Dubai scraps 30% alcohol tax, licence fee to boost tourism

After ending a long-standing source of revenue, the Emirates attempt is to apparently consolidate its position as the Gulf’s tourism and business hotspot


By Ghulam Haider

Dubai rang in the new year by suspending a 30 per cent tax on alcohol sales in the Sheikhdom as the Emirate made its required liquor licences free to obtain, ending a long-standing source of revenue to apparently consolidate its position as the Gulf’s tourism and business hotspot.

The sudden New Year’s Day announcement, made by Dubai’s two state-linked alcohol retailers, came apparently from a government decree from its ruling Al Maktoum family.

Alcohol sales have long served as a major barometer of the economy of Dubai, a top travel destination in the UAE, home to the long-haul carrier Emirates. During the recent World Cup in nearby Qatar, Dubai’s many bars drew commuting football fans.

Dubai will also stop charging for personal alcohol licences – something residents who want to drink at home must have.


Dubai has been relaxing laws for some time, allowing the sale of alcohol in daylight during Ramadan and approving home delivery during the pandemic.

This latest move is thought to be an attempt to make the city more attractive to foreigners, in the face of competition from neighbours.

An outdoor bar at the Pierchic restaurant at Al Qasr Hotel Dubai

The two companies which distribute alcohol in Dubai, Maritime and Mercantile International (MMI), and African & Eastern, said they would reflect the cut in tax for consumers.

“Since we began our operations in Dubai over 100 years ago, the emirate’s approach has remained dynamic, sensitive and inclusive for all,” MMI spokesman Tyrone Reid told.

“These recently updated regulations are instrumental to continue ensuring the safe and responsible purchase and consumption of alcoholic beverages in Dubai and the UAE.”

Dubai, the region’s commercial and tourist centre where expatriates outnumber nationals by nine to one, has been liberalising regulations in recent years to make itself more attractive for foreign workers.

The city faces tough competition from richer neighbours that are seeking to wean themselves off hydrocarbon dependency by developing service sectors — such as hospitality and finance — that have long been the mainstay of oil-poor Dubai’s economy.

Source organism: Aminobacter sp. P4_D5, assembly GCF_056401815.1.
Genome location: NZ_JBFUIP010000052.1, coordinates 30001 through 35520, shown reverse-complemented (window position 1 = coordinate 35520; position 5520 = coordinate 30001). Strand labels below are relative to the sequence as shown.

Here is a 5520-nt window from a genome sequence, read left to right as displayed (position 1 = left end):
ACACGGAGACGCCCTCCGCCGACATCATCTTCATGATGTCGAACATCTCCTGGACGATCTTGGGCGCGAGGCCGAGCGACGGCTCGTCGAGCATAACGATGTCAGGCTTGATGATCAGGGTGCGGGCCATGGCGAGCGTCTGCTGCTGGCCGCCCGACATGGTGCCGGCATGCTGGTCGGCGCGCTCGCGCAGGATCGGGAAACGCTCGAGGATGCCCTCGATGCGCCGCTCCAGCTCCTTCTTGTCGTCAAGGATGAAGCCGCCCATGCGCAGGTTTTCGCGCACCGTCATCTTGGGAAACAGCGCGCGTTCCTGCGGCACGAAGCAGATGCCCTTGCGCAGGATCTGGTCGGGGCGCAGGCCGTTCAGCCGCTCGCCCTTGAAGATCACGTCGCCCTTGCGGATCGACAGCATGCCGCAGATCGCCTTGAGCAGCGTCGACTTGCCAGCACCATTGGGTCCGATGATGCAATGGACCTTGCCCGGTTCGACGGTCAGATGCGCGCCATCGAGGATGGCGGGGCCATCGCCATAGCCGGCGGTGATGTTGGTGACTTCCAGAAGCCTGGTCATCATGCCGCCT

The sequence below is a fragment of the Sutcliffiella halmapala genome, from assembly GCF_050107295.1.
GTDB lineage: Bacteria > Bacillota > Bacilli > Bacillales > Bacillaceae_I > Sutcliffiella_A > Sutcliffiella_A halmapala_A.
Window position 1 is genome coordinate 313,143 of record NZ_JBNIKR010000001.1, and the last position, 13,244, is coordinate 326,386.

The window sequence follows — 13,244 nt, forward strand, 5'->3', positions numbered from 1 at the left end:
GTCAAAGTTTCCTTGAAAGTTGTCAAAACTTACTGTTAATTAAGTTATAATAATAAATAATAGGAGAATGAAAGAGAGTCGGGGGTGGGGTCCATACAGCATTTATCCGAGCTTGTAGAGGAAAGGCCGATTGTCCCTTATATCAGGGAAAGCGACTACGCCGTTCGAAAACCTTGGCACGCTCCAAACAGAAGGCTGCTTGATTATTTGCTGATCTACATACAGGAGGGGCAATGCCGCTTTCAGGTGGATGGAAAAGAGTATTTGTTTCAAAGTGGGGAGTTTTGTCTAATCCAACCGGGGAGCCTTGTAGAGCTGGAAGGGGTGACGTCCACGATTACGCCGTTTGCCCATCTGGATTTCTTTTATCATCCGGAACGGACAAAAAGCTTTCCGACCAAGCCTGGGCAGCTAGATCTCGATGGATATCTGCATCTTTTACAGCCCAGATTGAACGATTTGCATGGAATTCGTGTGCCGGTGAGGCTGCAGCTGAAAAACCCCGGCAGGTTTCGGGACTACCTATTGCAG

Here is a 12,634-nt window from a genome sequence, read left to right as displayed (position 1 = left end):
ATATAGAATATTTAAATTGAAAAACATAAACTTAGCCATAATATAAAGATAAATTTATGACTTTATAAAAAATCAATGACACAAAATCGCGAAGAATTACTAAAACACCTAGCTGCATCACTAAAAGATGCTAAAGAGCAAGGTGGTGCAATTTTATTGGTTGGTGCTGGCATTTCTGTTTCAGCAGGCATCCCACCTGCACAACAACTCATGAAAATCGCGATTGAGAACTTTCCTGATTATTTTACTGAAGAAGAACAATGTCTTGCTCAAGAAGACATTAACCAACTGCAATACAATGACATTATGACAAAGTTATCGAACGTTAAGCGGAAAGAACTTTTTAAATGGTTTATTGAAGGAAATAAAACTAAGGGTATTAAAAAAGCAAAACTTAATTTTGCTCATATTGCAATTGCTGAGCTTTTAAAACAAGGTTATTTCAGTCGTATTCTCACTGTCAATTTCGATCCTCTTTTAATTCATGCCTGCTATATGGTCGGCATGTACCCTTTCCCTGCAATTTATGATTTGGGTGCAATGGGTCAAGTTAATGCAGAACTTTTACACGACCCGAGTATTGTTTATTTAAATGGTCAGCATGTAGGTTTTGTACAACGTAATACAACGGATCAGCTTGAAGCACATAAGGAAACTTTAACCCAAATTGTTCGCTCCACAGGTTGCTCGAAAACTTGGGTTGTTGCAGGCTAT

The liberalising Gulf region

Saudi Arabia, which has been enticing many expatriates with bumper salaries, is developing new industries and opening up to entertainment.

Once closed to tourists except pilgrims, the kingdom is promoting its historical sites and considering legalising the sale of alcohol.

Qatar, having showcased itself during the Fifa World Cup, is also developing hospitality.

“The cut should further support the tourism and hospitality sectors, after the strong recovery from the pandemic,” said Monica Malik, chief economist at Abu Dhabi Commercial Bank.

Dubai MarinaDubai Marina

“The move should also be welcomed by many residents, who are predominantly expatriates.” MMI, one of two Dubai firms that distribute alcohol, said it would scrap the fee for the personal licence required to purchase alcohol and reflect the tax removal across its products.

At one store in Dubai, staff were informed of the decision on the afternoon of New Year’s Eve. They worked overnight through the city’s multiple fireworks celebrations to relabel the stock.

“I’ve never seen prices as low as this,” said one experienced staff member.

Dubai, the Gulf’s party capital, has for decades managed to attract more tourists and wealthy expatriate workers than its regional rivals thanks to the homegrown Muslim population’s tolerance of the city’s more liberal lifestyle.

But tourists regularly complain about the prohibitive cost of licensed restaurants, which tend to mark up alcohol prices four to five times.